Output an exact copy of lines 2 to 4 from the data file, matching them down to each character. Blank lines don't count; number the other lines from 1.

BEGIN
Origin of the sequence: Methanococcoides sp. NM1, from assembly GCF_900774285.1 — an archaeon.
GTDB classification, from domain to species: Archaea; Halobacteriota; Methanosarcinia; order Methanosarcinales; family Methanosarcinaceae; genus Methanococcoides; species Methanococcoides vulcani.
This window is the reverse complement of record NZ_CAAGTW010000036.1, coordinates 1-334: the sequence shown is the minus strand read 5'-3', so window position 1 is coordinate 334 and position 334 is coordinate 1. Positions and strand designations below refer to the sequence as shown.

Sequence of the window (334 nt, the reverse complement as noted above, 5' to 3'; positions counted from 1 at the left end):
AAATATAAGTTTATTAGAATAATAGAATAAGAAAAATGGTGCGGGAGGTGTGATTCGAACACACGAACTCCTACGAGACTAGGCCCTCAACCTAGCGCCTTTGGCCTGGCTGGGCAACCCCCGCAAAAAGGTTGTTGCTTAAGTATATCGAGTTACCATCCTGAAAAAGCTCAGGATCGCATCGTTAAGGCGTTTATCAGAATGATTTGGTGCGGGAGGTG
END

GTDB classification, from domain to species: Archaea; Halobacteriota; Methanosarcinia; order Methanosarcinales; family Methanosarcinaceae; genus Methanococcoides; species Methanococcoides vulcani.
This window is the reverse complement of record NZ_CAAGTW010000036.1, coordinates 1-334: the sequence shown is the minus strand read 5'-3', so window position 1 is coordinate 334 and position 334 is coordinate 1. Positions and strand designations below refer to the sequence as shown.

Sequence of the window (334 nt, the reverse complement as noted above, 5' to 3'; positions counted from 1 at the left end):